Chilly winter days call for a glass of something warm. The easiest go-to is a hot cocktail like mulled wine, hot toddies, or spiked cocoa. For bartenders around the world, however, pouring a glass of something warm actually looks quite a bit different. Their go-to is a glass of amaro (plural: amari).
Amari are a class of bitter liqueurs from Italy. The taste and level of alcohol vary widely from producer to producer, but one thing is constant: bitterness. Amaro translates directly to “bitter” in Italian. There are too many types of amari out there to count (most of which are spirits that can’t be found in the US), and each is made with a base of alcohol and flavored with a proprietary mix of herbs, spices, and plants. Amari were originally made as a way for Italians to recover from overeating, but are now widely consumed regardless of the time of day.
And one of the best times is when you’re hiding out on a cold winter day, according to bartenders.
“Herbaceous and complex types of amaro can be a lifesaver during the winter, simply because it can be used use an aperitif, digestive, and also warm you up on the cold winter days,” Aleks Jaworska, bartender at Edinburgh‘s Bullard & Worth, told Matador Network. “Either drank on its own or in a warming-up drink, amaro is the perfect choice.”
The category as a whole is generally loved by bartenders — and not just in the winter. But winter activities (or lack thereof) are the perfect fit for digestifs.
“While amaro is a year-long drinking choice for many bartenders, the winter months lend themselves nicely towards sipping the bitter delicacy,” said Pamela Wiznitzer, beverage director at New York City’s Henry at the Life Hotel. “The darker and richer amari (such as Braulio, Fernets, Branca Menta, Cynar, etc.) possess the perfect balance of warm, rich, and slightly sweet notes that are offset by the bitterness.” Cold weather months go hand in hand with cabin fever, Wiznitzer said, which means staying inside homes (or bars) longer. Therefore, “opting for a more low-proof option, like amaro, is the best way to enjoy your time inside without getting too turned up too quick.”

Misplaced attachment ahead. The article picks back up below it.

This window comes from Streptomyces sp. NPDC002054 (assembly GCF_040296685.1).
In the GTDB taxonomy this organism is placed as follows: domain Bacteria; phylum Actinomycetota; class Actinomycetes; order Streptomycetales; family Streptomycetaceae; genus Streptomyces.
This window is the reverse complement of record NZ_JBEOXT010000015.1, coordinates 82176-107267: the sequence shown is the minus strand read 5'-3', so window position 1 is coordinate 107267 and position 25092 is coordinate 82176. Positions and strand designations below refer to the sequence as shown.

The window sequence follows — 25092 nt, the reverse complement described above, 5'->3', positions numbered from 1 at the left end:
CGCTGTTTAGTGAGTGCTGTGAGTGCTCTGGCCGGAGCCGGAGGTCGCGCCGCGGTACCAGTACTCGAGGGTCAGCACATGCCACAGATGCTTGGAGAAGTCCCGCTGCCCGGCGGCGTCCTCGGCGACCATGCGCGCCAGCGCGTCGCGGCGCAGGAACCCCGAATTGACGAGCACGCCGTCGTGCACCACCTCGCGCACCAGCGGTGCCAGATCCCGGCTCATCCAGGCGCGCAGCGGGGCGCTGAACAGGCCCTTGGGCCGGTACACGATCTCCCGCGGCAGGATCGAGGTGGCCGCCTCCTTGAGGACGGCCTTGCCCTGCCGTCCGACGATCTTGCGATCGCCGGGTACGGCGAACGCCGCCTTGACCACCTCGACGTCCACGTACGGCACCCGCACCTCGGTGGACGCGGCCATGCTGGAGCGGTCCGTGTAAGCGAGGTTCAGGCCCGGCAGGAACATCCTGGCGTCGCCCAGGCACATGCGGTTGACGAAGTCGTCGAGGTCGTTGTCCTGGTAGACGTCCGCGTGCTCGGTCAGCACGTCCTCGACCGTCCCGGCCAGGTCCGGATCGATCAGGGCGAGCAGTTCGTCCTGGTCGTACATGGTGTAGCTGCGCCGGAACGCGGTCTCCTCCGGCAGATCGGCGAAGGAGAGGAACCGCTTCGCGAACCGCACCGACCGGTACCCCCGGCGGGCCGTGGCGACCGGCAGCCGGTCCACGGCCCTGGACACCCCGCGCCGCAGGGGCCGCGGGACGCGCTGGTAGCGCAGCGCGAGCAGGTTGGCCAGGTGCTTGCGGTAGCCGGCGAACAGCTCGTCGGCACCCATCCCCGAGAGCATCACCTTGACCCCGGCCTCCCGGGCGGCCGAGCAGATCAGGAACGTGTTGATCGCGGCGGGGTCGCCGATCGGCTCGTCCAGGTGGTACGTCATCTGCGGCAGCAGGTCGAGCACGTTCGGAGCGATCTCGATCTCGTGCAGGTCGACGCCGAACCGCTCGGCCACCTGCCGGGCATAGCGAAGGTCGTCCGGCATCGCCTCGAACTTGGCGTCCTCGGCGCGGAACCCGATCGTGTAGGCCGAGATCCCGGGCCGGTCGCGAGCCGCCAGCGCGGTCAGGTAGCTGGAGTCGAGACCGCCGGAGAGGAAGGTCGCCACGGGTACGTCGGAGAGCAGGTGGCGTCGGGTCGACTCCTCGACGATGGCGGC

“In the winter, it’s my go-to as a restorative drink to settle the digestion after a heavy meal or overindulgence at Christmas time” said Salvatore Calabrese, president of the UK Bartenders Guild.
Thierry Carrier, beverage director at Avenue in Long Branch, New Jersey, agreed that amaro is the perfect after-dinner drink in the holiday season and those snowy months afterward filled with fat-heavy meals. “Especially in the colder months,” he said, “because it’s a brown liquor, like a bourbon or Scotch, which are more enjoyable during the winter because they provide a feeling of warmth while you drink.” He suggested choosing an amaro with a balance between sweet and bitter, such as Cynar and Averna. Cynar “has a low alcohol content with a caramel flavor and an earthy finish,” while Averna “has a balanced sweetness with notes of vanilla and licorice.”
Amari are so adaptable to any situation because there are so many different styles. Campari is the most familiar amaro in the US, in part thanks to drinks like the Negroni. Other brands are deeper and sweeter, while others still, like Fernet-Branca, are intensely bitter.
That’s not to say it’s for everyone. Andrea Civettini, bartender at Barcelona’s Paradiso, said that bitter is very much a developed taste. “It’s like when you were having your first beer, and you do that because once you learn how to like it, bitter can be your best friend when it comes to drinks.” Civettini noted that amaro tends to “open up” appetites, and aid in digestion. “If you had too much to eat in the Christmas holidays, it can even jumpstart and warm up your winter mornings if you’re living in the mountains — definitely my go-to!”
Embrace the bitter, Kyle Erkes of C. Grace in Raleigh, North Carolina, said. “The cold is bitter. Amaro is bitter. It really is that simple. Besides, drinking a mojito in February has always seemed odd to me.”
Once you follow the best bartenders’ lead with winter amaro, you may never turn back.
“Amaros are to me like my crazy ex,” laughed Lucas Sedelmaier, bartender at Amsterdam’s Rosalia’s Menagerie. “I swear I’ll never have the same again, yet I secretly look in the same waters anyway because I love it.”
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